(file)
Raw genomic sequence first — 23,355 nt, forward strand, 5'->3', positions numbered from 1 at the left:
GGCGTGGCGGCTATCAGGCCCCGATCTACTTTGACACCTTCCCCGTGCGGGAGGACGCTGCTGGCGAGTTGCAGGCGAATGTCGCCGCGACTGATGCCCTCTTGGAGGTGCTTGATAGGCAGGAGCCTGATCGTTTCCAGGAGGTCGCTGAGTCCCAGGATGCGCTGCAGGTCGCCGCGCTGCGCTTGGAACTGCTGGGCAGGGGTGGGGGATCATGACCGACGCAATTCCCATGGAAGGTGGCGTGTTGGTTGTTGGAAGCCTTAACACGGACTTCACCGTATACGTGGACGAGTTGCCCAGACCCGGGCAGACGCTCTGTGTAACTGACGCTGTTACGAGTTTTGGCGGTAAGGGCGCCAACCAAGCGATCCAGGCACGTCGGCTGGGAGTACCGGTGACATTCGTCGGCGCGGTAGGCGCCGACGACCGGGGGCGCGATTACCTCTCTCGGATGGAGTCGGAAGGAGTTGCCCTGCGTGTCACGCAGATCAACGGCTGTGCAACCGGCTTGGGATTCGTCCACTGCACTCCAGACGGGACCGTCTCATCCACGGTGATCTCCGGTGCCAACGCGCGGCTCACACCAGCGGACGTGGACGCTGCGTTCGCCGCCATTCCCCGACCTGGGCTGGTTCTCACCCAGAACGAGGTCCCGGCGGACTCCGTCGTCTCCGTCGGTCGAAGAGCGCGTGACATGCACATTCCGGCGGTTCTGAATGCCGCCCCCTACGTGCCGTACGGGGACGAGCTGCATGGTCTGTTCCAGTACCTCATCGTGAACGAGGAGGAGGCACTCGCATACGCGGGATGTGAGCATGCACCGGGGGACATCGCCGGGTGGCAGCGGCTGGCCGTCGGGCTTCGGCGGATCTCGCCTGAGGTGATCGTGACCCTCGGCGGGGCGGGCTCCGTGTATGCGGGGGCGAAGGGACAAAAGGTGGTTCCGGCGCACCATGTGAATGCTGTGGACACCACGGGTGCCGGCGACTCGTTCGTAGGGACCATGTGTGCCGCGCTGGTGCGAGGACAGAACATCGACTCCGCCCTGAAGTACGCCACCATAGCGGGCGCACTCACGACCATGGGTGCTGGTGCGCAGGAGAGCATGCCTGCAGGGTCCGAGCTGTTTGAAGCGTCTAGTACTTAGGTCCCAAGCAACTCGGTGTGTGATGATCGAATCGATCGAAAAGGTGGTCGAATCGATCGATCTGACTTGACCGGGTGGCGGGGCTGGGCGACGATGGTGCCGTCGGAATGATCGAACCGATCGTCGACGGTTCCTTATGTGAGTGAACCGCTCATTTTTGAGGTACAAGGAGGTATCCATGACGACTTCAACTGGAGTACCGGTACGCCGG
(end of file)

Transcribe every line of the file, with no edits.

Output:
Raw genomic sequence first — 23,355 nt, forward strand, 5'->3', positions numbered from 1 at the left:
GGCGTGGCGGCTATCAGGCCCCGATCTACTTTGACACCTTCCCCGTGCGGGAGGACGCTGCTGGCGAGTTGCAGGCGAATGTCGCCGCGACTGATGCCCTCTTGGAGGTGCTTGATAGGCAGGAGCCTGATCGTTTCCAGGAGGTCGCTGAGTCCCAGGATGCGCTGCAGGTCGCCGCGCTGCGCTTGGAACTGCTGGGCAGGGGTGGGGGATCATGACCGACGCAATTCCCATGGAAGGTGGCGTGTTGGTTGTTGGAAGCCTTAACACGGACTTCACCGTATACGTGGACGAGTTGCCCAGACCCGGGCAGACGCTCTGTGTAACTGACGCTGTTACGAGTTTTGGCGGTAAGGGCGCCAACCAAGCGATCCAGGCACGTCGGCTGGGAGTACCGGTGACATTCGTCGGCGCGGTAGGCGCCGACGACCGGGGGCGCGATTACCTCTCTCGGATGGAGTCGGAAGGAGTTGCCCTGCGTGTCACGCAGATCAACGGCTGTGCAACCGGCTTGGGATTCGTCCACTGCACTCCAGACGGGACCGTCTCATCCACGGTGATCTCCGGTGCCAACGCGCGGCTCACACCAGCGGACGTGGACGCTGCGTTCGCCGCCATTCCCCGACCTGGGCTGGTTCTCACCCAGAACGAGGTCCCGGCGGACTCCGTCGTCTCCGTCGGTCGAAGAGCGCGTGACATGCACATTCCGGCGGTTCTGAATGCCGCCCCCTACGTGCCGTACGGGGACGAGCTGCATGGTCTGTTCCAGTACCTCATCGTGAACGAGGAGGAGGCACTCGCATACGCGGGATGTGAGCATGCACCGGGGGACATCGCCGGGTGGCAGCGGCTGGCCGTCGGGCTTCGGCGGATCTCGCCTGAGGTGATCGTGACCCTCGGCGGGGCGGGCTCCGTGTATGCGGGGGCGAAGGGACAAAAGGTGGTTCCGGCGCACCATGTGAATGCTGTGGACACCACGGGTGCCGGCGACTCGTTCGTAGGGACCATGTGTGCCGCGCTGGTGCGAGGACAGAACATCGACTCCGCCCTGAAGTACGCCACCATAGCGGGCGCACTCACGACCATGGGTGCTGGTGCGCAGGAGAGCATGCCTGCAGGGTCCGAGCTGTTTGAAGCGTCTAGTACTTAGGTCCCAAGCAACTCGGTGTGTGATGATCGAATCGATCGAAAAGGTGGTCGAATCGATCGATCTGACTTGACCGGGTGGCGGGGCTGGGCGACGATGGTGCCGTCGGAATGATCGAACCGATCGTCGACGGTTCCTTATGTGAGTGAACCGCTCATTTTTGAGGTACAAGGAGGTATCCATGACGACTTCAACTGGAGTACCGGTACGCCGG